Friday, 15 December 2017


A gate beside the Marie (town hall) in Luc Sur Mer, leads to a little park and a whale museum with the preserved and complete skeleton of  a blue whale.

From what I can make out the whale washed up on the beach at Luc in January 1885 and was moved to it's current place in 1938.

In a great example of French community spirit the town has a celebration Les radeaux de la baleine (The Rafts of the Whale), there's also a local society called the Brotherhood of the Knights of the Whale of Luc - check out the pictures on the town site.

Photo courtesy of Temp Forts - Luc Sur Mer 

Monday, 11 December 2017

Pier pressure

Joseph pointed out that he's never been on a peir . Being an enthusiastic eight year old his comments were more than little influenced by the attractions of the bright lights, arcade machines and the fairground.

Call me Mr Miserable I just don't like fairgrounds, theme parks and especially arcades, but what can you do. Despite being bombarded with over loud electronic noise, flashing lights Joseph had a good time and I remain convinced that piers are much better from a distance.

Friday, 8 December 2017

Dartmouth Dinghies

Dartmouth is a busy harbour with mixed leisure and commercial activity, so not surprisingly there are more than a few working boats and dinghies to be seen. The boat on the left Salacia was seen on a previous visit and by the looks of thinks still actively worked.

Prawle Point is a headland 15 or so miles south of Dartmouth presumably after which this boat was named. She's very well kept and by the looks used often, making for a nice yacht tender or harbour launch.

If you're going to row get a boat like this, easily driven, stable and with good free-board, construction seemed to be fibreglass and based on a traditional hull shape.

For purely practical purposes you can do worse that a modern plastic dinghy, we had the use of one very similar to this a few years ago in Fowey, it was a bit heavy and slow, but stable and safe and of course easy to maintain.

Another traditional boat, at first sight it looked more like a Thames skiff and maybe it is, long and narrow it should be nice to row.

The way it was, this old clinker dinghy is sadly well past its working life, but looks right at home down on the old historic quay.

Monday, 4 December 2017

Tractor launching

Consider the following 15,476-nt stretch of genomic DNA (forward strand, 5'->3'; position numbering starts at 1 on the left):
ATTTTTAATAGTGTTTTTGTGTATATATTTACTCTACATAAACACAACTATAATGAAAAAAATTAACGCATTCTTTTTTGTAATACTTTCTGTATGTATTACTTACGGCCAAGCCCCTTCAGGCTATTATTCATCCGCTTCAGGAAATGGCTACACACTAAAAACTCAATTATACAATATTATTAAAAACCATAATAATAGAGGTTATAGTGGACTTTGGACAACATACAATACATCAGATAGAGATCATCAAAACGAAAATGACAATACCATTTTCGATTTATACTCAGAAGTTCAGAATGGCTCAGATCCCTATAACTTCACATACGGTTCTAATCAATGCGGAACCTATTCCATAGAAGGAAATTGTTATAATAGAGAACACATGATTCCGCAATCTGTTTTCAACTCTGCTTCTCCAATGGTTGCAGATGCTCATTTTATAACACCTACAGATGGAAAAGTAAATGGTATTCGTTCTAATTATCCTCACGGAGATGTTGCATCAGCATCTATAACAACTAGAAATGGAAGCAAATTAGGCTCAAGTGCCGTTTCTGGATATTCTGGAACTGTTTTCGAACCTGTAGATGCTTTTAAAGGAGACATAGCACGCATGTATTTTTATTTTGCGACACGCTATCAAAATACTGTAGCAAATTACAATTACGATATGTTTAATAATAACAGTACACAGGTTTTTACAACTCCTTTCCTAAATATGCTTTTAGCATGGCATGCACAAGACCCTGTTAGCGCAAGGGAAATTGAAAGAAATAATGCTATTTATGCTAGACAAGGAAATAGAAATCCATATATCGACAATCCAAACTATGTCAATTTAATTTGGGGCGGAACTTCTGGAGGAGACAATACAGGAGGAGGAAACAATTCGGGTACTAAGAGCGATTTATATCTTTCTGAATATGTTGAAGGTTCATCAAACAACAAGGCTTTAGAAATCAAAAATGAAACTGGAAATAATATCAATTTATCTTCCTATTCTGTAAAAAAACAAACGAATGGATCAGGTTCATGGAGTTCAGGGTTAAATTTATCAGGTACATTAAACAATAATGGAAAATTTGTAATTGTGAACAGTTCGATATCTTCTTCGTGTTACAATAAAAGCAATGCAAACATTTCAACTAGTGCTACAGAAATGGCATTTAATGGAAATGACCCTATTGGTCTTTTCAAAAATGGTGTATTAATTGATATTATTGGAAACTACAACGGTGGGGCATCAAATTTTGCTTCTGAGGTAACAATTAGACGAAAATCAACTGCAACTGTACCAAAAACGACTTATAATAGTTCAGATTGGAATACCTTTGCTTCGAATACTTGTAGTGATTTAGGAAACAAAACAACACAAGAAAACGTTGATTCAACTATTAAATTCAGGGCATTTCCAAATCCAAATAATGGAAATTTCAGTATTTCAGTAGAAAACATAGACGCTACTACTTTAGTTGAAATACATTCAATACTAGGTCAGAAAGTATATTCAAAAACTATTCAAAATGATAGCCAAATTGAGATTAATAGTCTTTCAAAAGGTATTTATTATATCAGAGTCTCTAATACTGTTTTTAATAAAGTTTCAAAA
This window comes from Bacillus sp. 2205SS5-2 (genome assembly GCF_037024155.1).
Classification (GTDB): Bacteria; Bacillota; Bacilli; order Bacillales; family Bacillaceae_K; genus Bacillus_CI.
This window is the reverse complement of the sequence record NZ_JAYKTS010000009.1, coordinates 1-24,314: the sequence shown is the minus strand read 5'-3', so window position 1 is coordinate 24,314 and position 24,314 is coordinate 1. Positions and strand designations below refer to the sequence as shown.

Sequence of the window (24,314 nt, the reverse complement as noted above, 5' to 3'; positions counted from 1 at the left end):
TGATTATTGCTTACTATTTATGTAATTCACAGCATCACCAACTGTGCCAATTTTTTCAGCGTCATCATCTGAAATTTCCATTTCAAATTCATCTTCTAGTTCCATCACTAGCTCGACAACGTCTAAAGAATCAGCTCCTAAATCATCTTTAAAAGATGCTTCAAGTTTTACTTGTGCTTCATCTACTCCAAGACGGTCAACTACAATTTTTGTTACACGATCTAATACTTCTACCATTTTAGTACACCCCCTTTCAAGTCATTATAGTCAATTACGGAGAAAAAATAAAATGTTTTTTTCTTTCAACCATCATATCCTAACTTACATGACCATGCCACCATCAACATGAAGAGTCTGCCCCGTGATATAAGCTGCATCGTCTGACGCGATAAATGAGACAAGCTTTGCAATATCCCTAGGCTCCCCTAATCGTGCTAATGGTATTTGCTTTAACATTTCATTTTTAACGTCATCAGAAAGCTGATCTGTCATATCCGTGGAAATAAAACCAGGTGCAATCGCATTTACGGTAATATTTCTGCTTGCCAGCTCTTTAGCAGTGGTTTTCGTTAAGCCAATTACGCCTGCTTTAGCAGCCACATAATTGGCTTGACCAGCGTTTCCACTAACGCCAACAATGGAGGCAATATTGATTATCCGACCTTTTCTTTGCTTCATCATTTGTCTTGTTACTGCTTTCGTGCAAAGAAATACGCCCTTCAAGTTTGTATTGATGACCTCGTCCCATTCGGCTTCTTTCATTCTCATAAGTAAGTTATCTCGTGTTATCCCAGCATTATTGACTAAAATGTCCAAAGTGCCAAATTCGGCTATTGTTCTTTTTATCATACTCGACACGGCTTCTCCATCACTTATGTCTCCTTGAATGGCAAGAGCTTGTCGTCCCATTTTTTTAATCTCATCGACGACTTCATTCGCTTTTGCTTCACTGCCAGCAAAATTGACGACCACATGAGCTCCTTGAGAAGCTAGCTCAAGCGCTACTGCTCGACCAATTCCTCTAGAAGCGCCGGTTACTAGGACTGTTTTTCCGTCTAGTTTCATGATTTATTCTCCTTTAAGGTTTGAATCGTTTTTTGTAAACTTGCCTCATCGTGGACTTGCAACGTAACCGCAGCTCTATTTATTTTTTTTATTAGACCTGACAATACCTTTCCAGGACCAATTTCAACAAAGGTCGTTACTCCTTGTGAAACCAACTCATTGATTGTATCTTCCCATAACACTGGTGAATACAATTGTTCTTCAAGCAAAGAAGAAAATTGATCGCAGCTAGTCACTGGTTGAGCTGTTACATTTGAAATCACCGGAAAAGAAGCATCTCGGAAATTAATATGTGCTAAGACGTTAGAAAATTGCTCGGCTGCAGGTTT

Using a tractor to launch off the beach is a great idea and is quite popular along the Normandy coast, but I have to wonder about corrosion from the seawater and the associated maintenance required.

This old tractor was going strong and still in daily use at Arromanches, closer inspection revealed the extent of corrosion - which hopefully looks a lot worse than it is.

Friday, 1 December 2017

Dartmouth boats

Whenever we visit Dartmouth which is sadly all too rarely, there are always a few interesting boats to see and even at this late time in the year there were a few examples that caught my eye.

I know deep down that if I was going cruising then this ketch would be too big to handle and manage, but I really love this type of powerful offshore yacht.

Below may or may not be PAZIENZA, which if it is, was designed by Jack Laurent Giles and built at the Cantiere Navale V Beltrami in Genoa in 1956 - lovely.

Actually this was seen at Totnes, a deep keel and spade rudder isn't the traditional offshore cruising configuration, but time has proved the seaworthiness, speed and sailing capabilities of this configuration. I really like the purposeful look of this Hunter which I'm sure makes a great offshore boat with that hard dodger/doghouse, but I just think I'd like a bit more boat in the water.

My second favourite of the Cornish Crabber boats (my favourite being the Cornish Cormorant Tosh ) is the pilot cutter below looking every bit the west country boat.

Monday, 27 November 2017

Slipway holdup

I guess this would have been an ideal Slipway Saturday post, but it was actually a busy Thursday morning.

Check out all the boats waiting along the road, I counted 9. It was about mid morning on a very foggy and settled day, so I guess the combination of tide and settled seas brought everyone out for some fishing.

Friday, 24 November 2017

More Cool Rides

I've owned a few interesting/quirky French cars in my time including two Citroen 2CV's (one of which was a positively glacial 405cc version), a top of the range Renault 16 (don't ask, it was very cheap and frankly a very good car) and a Matra Bagherra, a cute little mid engined sports car with three seats side by side.

These days it's getting much harder to spot the really stand out cars but we saw a couple of interesting examples on our recent visit.

Appreciate this isn't a French car but come on, fastback Mustang, Steve McQueen in Bullitt, and it looks right at home outside this fantastic French country farm house -  tres chic.

You can't get more French than the Renault 4, clearly an automotive piece of art which is presumably why this cafe owner decided to stick it on the wall - the beer and burgers were very good as well as the decor.